Getting started with TMUX

This is one of those ‘I must be living under a rock’ things.  I’m not sure how I’ve never heard of TMUX before but it’s really pretty awesome.  I initially came across it when searching for a way to share a terminal session with another user.  It does that quite well but it’s also a great terminal session manager allowing for pane, window, and session management.  Let’s take a look at a quick example to show you what I mean.

Here we have a server called ‘tmuxtest’.  The server already has TMUX on it by default but if it’s not there you can easily install it (sudo apt-get install tmux, etc).  So let’s say I want to start a new session.  The easiest way to do this is to just type ‘tmux’..

Now we’re in TMUX.  We are in what’s called a ‘session’.  The session can contain multiple panes and multiple windows.  For instance, if I wanted to create a second pane I could do by pressing ‘Ctrl-b + %’…

Notice that the screen on the right, the new one, has a green boarder around it.  That’s my active screen.  Now if I want to split this screen horizontally I can use ‘Ctrl-b + “‘…

You might be figuring it out, but ‘Ctrl-b’ is the magic key sequence in TMUX.  Here’s a list of commands that relate to panes…

As you can see, we can select different panes pretty easily by using the arrow keys and end them as we typically end windows with ‘exit’.  So that’s all well and good, but that didnt buy us much.  What else is there?

Well before I forget, remember that we’re in a session that I can attach and detach to.  Have you ever needed to start a download on a remote server and worried about losing your connection and having the download crash?  I have!  So why not run it in a session?  Simply start a TMUX session, start the download, and then detach from the session (Cltrl-b d)…

Now I shut my laptop and go home.  When I get home, I get on VPN, log back into the server, and see that the download is still running (the size is increasing) and the TMUX session is still there which I can reconnect to…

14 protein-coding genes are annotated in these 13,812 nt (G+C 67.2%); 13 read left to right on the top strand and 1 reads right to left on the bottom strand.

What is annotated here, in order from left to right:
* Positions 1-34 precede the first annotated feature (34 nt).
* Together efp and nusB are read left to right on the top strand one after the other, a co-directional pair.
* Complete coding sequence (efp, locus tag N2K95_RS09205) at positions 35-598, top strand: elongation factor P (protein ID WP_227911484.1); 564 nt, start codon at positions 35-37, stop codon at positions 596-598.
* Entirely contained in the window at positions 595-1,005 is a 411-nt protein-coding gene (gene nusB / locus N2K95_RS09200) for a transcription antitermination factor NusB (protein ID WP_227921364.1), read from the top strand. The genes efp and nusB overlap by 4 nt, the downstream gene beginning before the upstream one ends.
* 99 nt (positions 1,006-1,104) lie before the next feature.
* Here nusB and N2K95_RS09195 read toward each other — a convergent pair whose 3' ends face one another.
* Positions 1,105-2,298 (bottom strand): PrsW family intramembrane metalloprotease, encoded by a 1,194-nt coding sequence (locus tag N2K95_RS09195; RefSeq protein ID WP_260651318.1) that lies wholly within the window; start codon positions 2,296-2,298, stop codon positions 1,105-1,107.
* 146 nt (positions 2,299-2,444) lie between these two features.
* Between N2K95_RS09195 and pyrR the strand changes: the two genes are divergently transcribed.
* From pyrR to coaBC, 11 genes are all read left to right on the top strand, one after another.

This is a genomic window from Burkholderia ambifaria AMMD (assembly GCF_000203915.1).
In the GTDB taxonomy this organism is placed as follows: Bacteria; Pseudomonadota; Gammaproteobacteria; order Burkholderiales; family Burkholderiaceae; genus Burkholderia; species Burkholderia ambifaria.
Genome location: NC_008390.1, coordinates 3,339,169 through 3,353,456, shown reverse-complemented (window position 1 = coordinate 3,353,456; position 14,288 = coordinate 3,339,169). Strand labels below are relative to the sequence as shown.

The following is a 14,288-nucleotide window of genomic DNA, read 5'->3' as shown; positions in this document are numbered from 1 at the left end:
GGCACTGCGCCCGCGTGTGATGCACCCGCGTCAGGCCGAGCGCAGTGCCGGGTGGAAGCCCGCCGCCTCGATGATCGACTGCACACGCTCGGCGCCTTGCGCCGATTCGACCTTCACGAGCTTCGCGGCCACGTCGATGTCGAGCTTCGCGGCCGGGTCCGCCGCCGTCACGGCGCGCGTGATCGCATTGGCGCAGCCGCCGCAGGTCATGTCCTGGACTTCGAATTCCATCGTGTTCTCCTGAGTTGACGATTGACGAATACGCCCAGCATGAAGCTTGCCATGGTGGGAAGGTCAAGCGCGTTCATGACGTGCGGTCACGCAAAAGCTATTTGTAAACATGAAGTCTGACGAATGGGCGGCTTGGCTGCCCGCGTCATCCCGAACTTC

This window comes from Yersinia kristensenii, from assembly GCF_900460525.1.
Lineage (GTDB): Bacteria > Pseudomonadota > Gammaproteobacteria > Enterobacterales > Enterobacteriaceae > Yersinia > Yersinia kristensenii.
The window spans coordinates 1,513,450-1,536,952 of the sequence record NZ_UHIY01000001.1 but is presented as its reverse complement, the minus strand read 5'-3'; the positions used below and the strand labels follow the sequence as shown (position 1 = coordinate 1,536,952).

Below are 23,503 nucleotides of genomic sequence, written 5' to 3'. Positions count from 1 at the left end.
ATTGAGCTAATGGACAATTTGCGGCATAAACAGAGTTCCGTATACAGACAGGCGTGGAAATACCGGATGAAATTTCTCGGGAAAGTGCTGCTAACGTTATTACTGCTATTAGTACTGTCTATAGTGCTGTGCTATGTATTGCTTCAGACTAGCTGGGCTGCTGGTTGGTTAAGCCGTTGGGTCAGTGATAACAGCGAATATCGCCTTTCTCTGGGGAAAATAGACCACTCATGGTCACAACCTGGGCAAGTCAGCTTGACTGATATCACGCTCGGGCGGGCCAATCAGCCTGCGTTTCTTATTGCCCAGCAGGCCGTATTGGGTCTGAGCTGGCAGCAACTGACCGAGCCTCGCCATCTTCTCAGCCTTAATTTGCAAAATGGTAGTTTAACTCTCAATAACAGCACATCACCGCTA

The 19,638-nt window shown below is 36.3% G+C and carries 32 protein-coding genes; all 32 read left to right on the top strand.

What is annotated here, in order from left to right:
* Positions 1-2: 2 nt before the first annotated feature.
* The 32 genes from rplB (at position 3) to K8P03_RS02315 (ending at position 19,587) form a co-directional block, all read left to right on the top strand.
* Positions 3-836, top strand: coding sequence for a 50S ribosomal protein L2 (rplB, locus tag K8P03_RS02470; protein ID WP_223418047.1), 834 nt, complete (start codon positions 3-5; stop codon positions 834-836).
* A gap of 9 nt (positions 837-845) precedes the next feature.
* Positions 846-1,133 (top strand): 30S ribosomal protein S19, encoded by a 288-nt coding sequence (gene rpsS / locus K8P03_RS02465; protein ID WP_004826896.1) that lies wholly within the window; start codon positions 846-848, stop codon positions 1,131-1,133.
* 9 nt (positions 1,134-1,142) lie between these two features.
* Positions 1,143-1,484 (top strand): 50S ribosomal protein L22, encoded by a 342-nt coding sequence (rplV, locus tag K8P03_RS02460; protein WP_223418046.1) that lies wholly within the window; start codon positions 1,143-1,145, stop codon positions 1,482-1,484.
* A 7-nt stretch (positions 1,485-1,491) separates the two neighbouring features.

I can reconnect to the session by using ‘tmux attach -t <session ID or name>’ which in this case is ‘3’…

Pretty cool huh?  Here are some commands that are relevant to dealing with sessions…

And before I get too far ahead of myself, I should talk about windows as well.  A session can have multiple windows.  For instance, if I start a TMUX session I can press ‘Ctrl-b c’ (I’ll do it twice)..

Notice how along the bottom I now have 3 sessions?  They’re labelled 0, 1, and 2.  I’m currently on the ‘2’ sessions which we can tell by the asterisk being next to it.  I can change between windows by pressing ‘Ctrl-b p’ or ‘Ctrl-b n’ which stand for previous and next.  Here are some other commands related to windows…

Ok – so now for the terminal sharing.  We know how to create a session and how to attach and detach from them.  Surprisingly, that’s all we need to know to share a session between two users using the same account.  For instance, let’s have two users log into the server both using the ‘user’ account. We’ll have the first user create a session called ‘watchme’ with the command ‘tmux new -s watchme’.  Now if we have another person log in to the same server, with the same user account, they can see that session by using ‘tmux ls’…

All the second user has to do is attach to that same session using the ‘tmux attach -t watchme’ command…

Pretty slick huh?  But what about if you have two different users on the same server?  Unfortunately, it’s not as easy to share sessions between multiple users, but it is still possible by creating a socket that both users can reach.  For instance, if we log into the same server with two different users we can see that by default user2 can’t see user1’s sessions…

However, we can specify a socket file for TMUX to use and make it accessible by both users like this…

Notice how we create the session under user1 as normal with the exception of passing a parameter to the ‘-S’ flag.  The ‘-S’ flag tells TMUX to create a socket at the specified location, in this case ‘/var/tmp/tmuxsocket’. Then I detach from the session, and change the permissions on the file so that all users can access it with the ‘chmod 777 /var/tmp/tmuxsocket’ command.  Now, user2 can see the session by telling TMUX where to look for the socket.  Is this secure?  Gosh no.  Is this probably something you should only do with another user that you fully trust?  Yes.  But if you fit that criteria, it’s drop dead simple to share a session.  That or you can both use the same account as we saw in the first example.

In any case – TMUX is pretty awesome.  I plan on making it a permanent addition to my toolbox.

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